The pleas of the American Medical Association and other physician groups have not fallen on deaf ears. Yesterday, Health and Human Services Secretary Kathleen G. Sebelius announced that HHS will postpone the deadline for health care providers' compliance with International Classification of Diseases, 10th Edition diagnosis and procedure codes (ICD-10).
The AMA had argued that with physicians already taxed with so many other health care changes — including meeting meaningful use criteria for EHR systems — this was a terrible time to insist on a hard deadline for ICD-10 implementation.
Sebelius' statement did not set a new compliance deadline. Instead, this will be worked out in a future round of regulation writing.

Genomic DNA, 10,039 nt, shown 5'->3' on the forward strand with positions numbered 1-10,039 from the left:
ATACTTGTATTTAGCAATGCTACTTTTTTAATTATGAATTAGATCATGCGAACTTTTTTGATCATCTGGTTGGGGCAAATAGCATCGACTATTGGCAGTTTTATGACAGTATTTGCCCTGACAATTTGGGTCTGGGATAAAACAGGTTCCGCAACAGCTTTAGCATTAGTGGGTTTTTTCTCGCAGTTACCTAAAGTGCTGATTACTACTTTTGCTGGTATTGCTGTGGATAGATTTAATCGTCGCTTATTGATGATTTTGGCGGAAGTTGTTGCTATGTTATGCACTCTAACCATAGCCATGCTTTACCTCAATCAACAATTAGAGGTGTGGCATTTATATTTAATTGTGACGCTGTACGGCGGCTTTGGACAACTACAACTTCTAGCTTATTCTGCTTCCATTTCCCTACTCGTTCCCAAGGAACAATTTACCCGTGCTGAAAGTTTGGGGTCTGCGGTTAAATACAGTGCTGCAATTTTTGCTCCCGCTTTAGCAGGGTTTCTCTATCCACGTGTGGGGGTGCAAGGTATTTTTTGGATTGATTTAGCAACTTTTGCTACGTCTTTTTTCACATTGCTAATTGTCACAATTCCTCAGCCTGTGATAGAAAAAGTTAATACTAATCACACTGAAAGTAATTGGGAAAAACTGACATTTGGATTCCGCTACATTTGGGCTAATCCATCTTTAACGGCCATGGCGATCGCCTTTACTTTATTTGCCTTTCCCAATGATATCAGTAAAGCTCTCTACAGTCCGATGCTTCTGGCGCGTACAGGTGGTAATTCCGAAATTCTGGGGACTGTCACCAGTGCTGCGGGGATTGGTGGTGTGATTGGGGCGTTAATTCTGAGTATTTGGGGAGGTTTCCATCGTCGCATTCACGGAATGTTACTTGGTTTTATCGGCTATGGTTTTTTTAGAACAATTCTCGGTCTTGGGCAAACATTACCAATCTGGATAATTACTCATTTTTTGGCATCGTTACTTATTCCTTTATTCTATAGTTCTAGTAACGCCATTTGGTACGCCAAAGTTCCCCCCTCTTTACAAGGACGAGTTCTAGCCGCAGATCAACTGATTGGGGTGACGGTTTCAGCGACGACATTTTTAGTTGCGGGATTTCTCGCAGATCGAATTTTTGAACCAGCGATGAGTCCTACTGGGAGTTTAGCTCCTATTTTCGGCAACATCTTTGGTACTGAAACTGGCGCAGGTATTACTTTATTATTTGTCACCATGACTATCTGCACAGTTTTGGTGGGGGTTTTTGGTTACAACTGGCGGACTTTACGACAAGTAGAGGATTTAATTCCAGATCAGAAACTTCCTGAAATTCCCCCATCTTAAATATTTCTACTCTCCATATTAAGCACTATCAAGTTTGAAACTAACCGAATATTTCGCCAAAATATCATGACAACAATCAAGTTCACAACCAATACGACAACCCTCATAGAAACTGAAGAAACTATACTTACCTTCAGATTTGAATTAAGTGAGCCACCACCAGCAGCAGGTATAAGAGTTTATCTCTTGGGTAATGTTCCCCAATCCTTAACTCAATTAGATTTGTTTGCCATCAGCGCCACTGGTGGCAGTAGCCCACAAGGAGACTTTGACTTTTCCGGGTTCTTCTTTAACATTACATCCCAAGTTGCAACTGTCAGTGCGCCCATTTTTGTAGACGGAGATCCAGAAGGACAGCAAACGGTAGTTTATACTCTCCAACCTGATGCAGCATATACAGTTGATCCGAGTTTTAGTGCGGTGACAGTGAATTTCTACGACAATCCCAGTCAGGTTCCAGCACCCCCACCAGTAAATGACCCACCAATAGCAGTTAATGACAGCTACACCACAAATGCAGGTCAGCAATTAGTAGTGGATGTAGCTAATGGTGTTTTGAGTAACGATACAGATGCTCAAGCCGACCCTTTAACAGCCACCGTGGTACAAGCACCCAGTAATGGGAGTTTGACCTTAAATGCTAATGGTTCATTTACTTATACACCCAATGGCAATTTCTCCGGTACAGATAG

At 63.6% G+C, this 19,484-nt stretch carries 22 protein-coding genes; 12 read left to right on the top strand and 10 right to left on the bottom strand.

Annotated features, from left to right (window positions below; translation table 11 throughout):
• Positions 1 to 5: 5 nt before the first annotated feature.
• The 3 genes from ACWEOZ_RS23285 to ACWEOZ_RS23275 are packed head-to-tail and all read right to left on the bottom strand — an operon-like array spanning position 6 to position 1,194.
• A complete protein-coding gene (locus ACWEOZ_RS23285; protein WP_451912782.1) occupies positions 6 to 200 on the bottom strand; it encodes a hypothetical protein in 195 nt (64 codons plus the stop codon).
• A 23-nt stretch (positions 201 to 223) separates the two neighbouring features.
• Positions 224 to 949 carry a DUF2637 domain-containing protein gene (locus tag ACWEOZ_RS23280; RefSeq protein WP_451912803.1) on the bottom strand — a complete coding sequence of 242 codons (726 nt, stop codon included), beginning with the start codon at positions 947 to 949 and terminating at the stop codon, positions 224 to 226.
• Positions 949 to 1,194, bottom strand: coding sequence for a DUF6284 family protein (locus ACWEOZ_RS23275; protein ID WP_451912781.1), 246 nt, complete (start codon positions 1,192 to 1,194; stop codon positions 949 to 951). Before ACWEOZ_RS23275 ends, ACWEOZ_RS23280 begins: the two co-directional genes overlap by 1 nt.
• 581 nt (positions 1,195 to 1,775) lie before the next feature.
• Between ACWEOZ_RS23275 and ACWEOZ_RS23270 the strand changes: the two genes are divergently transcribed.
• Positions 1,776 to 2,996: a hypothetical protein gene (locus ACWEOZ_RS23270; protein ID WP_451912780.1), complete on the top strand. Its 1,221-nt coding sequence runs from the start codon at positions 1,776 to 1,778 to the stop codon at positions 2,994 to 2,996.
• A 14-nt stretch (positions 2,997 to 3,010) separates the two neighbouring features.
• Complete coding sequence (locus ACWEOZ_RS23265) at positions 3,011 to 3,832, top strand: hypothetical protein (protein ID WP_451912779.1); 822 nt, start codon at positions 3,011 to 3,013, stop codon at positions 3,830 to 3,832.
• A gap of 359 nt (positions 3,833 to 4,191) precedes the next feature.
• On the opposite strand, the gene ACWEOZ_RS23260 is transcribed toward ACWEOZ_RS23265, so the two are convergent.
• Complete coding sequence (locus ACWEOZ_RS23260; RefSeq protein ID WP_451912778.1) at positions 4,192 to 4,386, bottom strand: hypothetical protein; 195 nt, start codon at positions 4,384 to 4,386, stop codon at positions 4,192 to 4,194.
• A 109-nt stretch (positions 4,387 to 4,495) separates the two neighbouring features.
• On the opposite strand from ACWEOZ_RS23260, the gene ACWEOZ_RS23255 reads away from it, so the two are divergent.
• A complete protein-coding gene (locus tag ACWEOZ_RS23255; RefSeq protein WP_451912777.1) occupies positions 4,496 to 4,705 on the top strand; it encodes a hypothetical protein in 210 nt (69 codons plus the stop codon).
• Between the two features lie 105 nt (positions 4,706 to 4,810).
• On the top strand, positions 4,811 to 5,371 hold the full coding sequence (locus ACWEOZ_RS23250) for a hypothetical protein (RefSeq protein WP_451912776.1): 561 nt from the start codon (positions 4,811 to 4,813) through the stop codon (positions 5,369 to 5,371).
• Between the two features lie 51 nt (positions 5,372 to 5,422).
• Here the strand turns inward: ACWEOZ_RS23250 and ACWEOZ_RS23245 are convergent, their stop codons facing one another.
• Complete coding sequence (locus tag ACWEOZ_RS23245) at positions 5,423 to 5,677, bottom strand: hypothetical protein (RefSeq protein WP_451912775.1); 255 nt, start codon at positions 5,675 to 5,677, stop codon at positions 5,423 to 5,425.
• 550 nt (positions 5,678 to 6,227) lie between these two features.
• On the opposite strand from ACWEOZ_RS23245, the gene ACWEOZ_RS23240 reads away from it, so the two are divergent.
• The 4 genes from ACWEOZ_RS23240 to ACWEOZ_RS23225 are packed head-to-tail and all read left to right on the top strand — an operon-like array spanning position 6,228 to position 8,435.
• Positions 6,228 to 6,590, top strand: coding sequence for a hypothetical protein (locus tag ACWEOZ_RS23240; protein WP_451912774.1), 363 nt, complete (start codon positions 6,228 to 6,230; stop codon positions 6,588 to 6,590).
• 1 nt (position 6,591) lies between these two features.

The October 2013 deadline was itself an extension of a previous deadline, and although many physicians will cheer the delay, some have expressed concern. Earlier this week, Wendy Whittington, MD, who is CMO of Anthelio Healthcare Solutions, pointed out in the publication Government Health IT that there are some downsides to the delay. It hampers organizations' ability to plan when deadlines are moved, and it complicates gathering of comparative effectiveness research.
"One of the changes in ICD-10 is to better track follow-up care. It is important to healthcare funders and the public to know what specific follow-up care is being given for a particular event or illness," she said in a Q &A. "Does the physician actually make changes to the care plan? Or is the physician asking the patient to return just to check in?"
For radiology, it could better track how physicians who order diagnostic imaging tests change their care plan based on the results of that testing.